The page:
Monday, April 9, 2012

Beauty Is in the Eye – and the Context – of the Beholder

A mention of The Merchant of Venice makes everyone think immediately of Shylock and the pound of flesh. I like that part of the story as well as the next geek, but I enjoy other aspects even more.

For instance, I love the story told in the first half of the play about the three casks. The set-up is as contrived as it could possibly be. Portia’s father has died and left it in his will that she must marry the man who chooses correctly between three metal chests: one of gold, one of silver, and one of lead. Those who try must swear never to woo any woman again if they fail nor to reveal which box they chose, and Portia has sworn herself never to reveal the solution and to abide by the outcome of the challenge. Of course the lead cask is the correct one, and of course the only suitor that Portia cares for chooses the right one. But I still like the story. It’s memorable, it reveals a lot about how the different suitors see Portia, and it demonstrates the mind of the father who could raise a sixteenth-century girl capable of entering a courtroom in disguise and winning a case without having gone to law school.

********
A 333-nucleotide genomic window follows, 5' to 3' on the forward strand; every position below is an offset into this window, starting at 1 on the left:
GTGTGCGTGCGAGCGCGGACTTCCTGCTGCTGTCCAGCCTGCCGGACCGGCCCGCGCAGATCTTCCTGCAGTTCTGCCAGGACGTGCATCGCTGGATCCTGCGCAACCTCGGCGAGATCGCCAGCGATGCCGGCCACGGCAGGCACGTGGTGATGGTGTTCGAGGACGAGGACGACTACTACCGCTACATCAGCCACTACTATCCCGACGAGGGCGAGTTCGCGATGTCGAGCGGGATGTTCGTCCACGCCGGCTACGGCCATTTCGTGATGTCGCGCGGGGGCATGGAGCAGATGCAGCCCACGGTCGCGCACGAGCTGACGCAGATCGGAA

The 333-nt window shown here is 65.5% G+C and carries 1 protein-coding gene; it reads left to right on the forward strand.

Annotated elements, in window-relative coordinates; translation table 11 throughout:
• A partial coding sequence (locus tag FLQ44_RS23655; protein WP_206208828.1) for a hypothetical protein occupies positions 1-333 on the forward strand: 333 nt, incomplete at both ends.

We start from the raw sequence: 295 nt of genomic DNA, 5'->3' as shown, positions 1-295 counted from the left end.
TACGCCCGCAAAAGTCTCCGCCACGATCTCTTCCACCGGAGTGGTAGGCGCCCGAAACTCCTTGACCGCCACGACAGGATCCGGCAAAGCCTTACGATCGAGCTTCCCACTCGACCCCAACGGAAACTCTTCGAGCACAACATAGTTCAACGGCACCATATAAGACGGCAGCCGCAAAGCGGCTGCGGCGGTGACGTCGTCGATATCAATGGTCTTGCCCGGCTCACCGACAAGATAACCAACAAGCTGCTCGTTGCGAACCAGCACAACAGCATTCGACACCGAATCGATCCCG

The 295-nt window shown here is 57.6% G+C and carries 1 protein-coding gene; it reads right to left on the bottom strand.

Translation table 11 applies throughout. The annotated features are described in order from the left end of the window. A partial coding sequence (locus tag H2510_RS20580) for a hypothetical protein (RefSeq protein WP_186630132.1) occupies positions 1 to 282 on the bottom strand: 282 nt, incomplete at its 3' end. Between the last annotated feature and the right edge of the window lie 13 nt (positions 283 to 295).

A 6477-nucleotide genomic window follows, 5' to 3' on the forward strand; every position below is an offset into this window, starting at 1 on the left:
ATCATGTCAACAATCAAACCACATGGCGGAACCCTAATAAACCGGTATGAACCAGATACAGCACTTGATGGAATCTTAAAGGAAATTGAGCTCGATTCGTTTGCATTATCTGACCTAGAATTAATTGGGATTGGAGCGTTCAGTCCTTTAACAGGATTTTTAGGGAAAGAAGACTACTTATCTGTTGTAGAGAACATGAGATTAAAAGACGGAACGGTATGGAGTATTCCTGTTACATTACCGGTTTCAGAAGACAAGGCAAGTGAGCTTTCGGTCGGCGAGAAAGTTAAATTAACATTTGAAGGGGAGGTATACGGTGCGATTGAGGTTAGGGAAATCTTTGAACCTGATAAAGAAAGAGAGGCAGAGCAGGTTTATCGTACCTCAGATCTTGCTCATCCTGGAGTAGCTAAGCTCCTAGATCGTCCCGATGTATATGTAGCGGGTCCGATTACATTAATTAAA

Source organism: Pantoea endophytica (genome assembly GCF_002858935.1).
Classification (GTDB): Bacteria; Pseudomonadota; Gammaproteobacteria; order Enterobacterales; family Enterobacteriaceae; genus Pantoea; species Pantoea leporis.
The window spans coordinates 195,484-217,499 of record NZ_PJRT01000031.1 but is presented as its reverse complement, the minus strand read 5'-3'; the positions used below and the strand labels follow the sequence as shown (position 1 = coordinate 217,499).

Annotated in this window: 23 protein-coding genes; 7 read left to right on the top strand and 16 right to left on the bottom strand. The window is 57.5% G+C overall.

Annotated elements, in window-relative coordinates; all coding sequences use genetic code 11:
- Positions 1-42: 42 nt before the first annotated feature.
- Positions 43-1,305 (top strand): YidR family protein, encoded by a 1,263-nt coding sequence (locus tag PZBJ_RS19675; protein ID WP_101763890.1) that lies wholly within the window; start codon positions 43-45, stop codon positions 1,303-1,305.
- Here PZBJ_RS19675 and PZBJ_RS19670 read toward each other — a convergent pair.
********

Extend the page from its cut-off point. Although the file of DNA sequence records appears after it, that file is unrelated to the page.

This play also contains what might be Shakepeare’s longest discourse on music. The character Lorenzo begins the passage by showing his beloved Jessica the stars and explaining to her that the spheres all contribute to a celestial harmony. Some medieval music theorists who discuss this music of the worlds explain that humans don’t hear it because we are inured to its constant sound. But Lorenzo offers a better theory when he says that we cannot hear heavenly music while our immortal souls are enclosed in “this muddy vesture of decay.” He goes on to note the power of music over wild animals and claims that
The man that hath no music in himself,
Nor is not moved with concord of sweet sounds,
Is fit for treasons, stratagems and spoils.
Portia, too, has several things to say about music. Where Lorenzo concentrates on music of the spheres and of the soul, however, Portia wants to talk about the music we hear every day. She is definitely not fit for treasons, and sure enough, she is greatly moved by the concord of sweet sounds. Portia notices, though, that music sounds even sweeter during the night. Her maid Nerissa theorizes that the nighttime silence that surrounds the music is the cause. What a beautiful and subtle thought, not only that the same person hears the same music differently depending on context, but also that the silence of the dark hours, which technically disappears when music fills the air, still has a presence in our minds as the frame for the musical picture.

Finally, this time through the play, I found special joy in its mention of the Rialto, since I was just in Venice two weeks ago and spent a lot of time around the Rialto bridge.

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